This photo-blog is designed to work either as a standard blog with images or - by clicking any image - a photo-album. To see an image in full resolution click to the left or right of an image in blog mode. The images were generated from video to give the best possible view of the journey.

Tuesday, February 14, 2012

Pacaya-Samiria Nature Reserve

On the third day we finally were allowed to cross the river to Pacaya-Samiria. We initially went river dolphin spotting and managed to get a few good shots of dolphins gracefully jumping out of the water.

We then got an introduction to the many species of fish caught for food ...

... and particularly the great paich which is commonly poached, resulting in the murder of some park wardens with machetes when they approached a poaching camp and confiscated nets and fishing equippment.

Heath with some of the eager conservationists at Pacaya-Samiria

Conservation of the otters was also a priority.

We then went further into the reserve through the many channels and lagoons by canoe. The wetlands were full of diverse bird life, including the giant tuiuius, blue and white herons, several kinds of small wading bird, kingfishers, shags, white crested falcons, canary-like birds and a variety of grouse likfe game birds.

Many of these were shy and quite distant and better views of them can be found in the Pantanaal section of this blog where we were able to photograph them close up.

A tuiuiu in flight.

... and putting on a mating display ...

A shag eating the fish it has caught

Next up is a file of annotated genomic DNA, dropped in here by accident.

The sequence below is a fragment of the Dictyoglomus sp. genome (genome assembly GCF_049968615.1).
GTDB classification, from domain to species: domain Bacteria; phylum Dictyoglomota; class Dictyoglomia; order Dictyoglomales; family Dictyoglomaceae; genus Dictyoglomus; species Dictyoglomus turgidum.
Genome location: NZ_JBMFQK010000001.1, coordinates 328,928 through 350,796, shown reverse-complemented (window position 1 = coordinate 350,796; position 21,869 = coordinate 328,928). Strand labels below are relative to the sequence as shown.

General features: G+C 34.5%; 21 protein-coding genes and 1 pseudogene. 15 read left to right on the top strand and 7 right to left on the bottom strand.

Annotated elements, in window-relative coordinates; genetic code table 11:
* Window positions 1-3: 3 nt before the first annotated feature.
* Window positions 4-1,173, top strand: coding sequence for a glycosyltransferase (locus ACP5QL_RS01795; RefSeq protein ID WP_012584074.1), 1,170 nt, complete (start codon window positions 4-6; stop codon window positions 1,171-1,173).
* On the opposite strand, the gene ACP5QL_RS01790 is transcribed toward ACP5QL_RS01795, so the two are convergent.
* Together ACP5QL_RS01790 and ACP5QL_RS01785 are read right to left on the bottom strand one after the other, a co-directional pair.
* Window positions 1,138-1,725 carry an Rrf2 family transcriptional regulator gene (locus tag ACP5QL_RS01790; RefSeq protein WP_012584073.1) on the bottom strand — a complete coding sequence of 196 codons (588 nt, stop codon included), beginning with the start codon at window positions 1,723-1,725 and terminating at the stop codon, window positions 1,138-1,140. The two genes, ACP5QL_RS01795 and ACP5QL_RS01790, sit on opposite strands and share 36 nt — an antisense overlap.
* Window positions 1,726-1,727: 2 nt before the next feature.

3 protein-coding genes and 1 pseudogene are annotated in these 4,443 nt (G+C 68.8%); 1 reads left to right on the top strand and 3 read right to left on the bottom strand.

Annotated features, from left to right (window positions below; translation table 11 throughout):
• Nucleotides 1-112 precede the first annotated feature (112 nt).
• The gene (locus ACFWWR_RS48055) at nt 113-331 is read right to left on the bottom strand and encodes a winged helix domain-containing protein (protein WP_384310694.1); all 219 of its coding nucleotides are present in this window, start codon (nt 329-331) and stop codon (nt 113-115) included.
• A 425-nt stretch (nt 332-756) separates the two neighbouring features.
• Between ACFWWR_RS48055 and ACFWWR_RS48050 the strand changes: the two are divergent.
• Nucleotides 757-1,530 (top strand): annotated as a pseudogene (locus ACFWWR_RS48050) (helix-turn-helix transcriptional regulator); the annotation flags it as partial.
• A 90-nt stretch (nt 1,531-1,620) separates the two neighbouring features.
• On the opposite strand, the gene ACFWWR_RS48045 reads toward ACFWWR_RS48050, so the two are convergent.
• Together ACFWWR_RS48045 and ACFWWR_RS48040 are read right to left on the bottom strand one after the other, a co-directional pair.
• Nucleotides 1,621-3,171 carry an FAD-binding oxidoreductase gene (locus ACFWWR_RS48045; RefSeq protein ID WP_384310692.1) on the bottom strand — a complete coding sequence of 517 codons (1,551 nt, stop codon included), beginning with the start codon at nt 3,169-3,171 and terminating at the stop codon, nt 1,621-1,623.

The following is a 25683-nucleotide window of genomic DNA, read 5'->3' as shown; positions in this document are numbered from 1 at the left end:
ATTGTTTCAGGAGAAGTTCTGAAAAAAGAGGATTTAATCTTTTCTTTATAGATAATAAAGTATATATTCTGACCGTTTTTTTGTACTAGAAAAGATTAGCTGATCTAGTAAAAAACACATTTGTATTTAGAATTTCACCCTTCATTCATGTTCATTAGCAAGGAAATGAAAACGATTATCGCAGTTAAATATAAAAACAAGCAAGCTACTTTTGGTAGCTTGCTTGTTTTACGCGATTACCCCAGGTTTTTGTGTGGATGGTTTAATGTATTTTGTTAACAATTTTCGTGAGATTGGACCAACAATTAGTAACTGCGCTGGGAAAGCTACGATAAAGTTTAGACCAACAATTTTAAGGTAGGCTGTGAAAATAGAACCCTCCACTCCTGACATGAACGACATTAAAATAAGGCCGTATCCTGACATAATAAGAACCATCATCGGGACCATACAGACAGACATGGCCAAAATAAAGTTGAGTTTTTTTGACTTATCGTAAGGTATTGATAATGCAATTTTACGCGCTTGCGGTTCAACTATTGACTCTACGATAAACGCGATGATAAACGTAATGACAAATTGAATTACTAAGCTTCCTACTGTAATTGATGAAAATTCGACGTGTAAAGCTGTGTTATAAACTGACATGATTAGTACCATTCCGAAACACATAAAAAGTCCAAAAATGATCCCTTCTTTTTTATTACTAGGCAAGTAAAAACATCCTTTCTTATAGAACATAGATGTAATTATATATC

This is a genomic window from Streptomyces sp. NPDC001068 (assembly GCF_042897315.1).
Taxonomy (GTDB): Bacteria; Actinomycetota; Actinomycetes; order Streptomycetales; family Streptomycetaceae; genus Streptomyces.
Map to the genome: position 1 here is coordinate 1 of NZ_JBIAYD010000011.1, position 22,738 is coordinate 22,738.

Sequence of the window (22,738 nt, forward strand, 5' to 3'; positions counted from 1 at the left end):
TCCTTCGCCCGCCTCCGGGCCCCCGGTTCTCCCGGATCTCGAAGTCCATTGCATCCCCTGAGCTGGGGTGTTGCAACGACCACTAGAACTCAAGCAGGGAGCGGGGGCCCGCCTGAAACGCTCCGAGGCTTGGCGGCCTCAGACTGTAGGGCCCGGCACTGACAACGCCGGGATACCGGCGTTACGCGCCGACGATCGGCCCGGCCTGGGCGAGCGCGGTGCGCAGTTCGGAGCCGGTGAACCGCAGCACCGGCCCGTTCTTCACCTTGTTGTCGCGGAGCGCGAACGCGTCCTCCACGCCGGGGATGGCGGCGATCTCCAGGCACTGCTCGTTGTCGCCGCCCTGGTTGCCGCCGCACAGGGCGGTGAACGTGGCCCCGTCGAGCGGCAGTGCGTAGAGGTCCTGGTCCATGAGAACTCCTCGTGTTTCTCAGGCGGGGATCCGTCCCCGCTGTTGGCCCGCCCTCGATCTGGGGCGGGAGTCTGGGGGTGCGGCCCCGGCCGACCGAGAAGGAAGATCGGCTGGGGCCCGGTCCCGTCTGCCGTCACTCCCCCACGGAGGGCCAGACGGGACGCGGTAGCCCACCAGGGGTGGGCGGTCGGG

Shags in a tree roost.

The water was teeming with cayman

We camped the night further into the reserve.

... and went out in the night to call for crocodiles.

In the morning we went off on a long jungle walk ...

Giant snail shells along the track ...

Vertical panoramas of several of the giant jungle trees.

A strangler fig in two stages of development

A vine which you cut cut to provide clean drinking water.

A bat's nest

A variety of flowers and a rich diversity of fungi.

The insects included butterflies, moths, dragonflies, termites, hornets, leaf-cutter ants and a huge stick insect.

There was also a huge variety of viciously thorned species.

There were two prominent species of monkey a smaller one with 'binocular' eye markings ...

and a larger howler monkey with darker brown markings ...

radiant squirrels ... and the ground markings of a panther on the prowl.

A giant hevea tree whose latex could be rolled on the spot into raw bubber.

We walked out to the lagoon's edge to give mating calls to attract the female crocodiles ...

and then journed to spend the night at the reserve accommodation on the far side of the park.

A sculpted version of the squirrel.

A canary-like bird with hanging nests it would fly into from below.

We then did a round of fishing for all the small lagoon species including piranas.

... accompanied by mating blue dragonflies ...

... and yellow macaws ...

The very elusive turtles.

Farewell in the morning.

A huge flock of green parakeets.

We finally returned back through the lagoons, filming further bird life and cayman.

A well disguised kingfisher.

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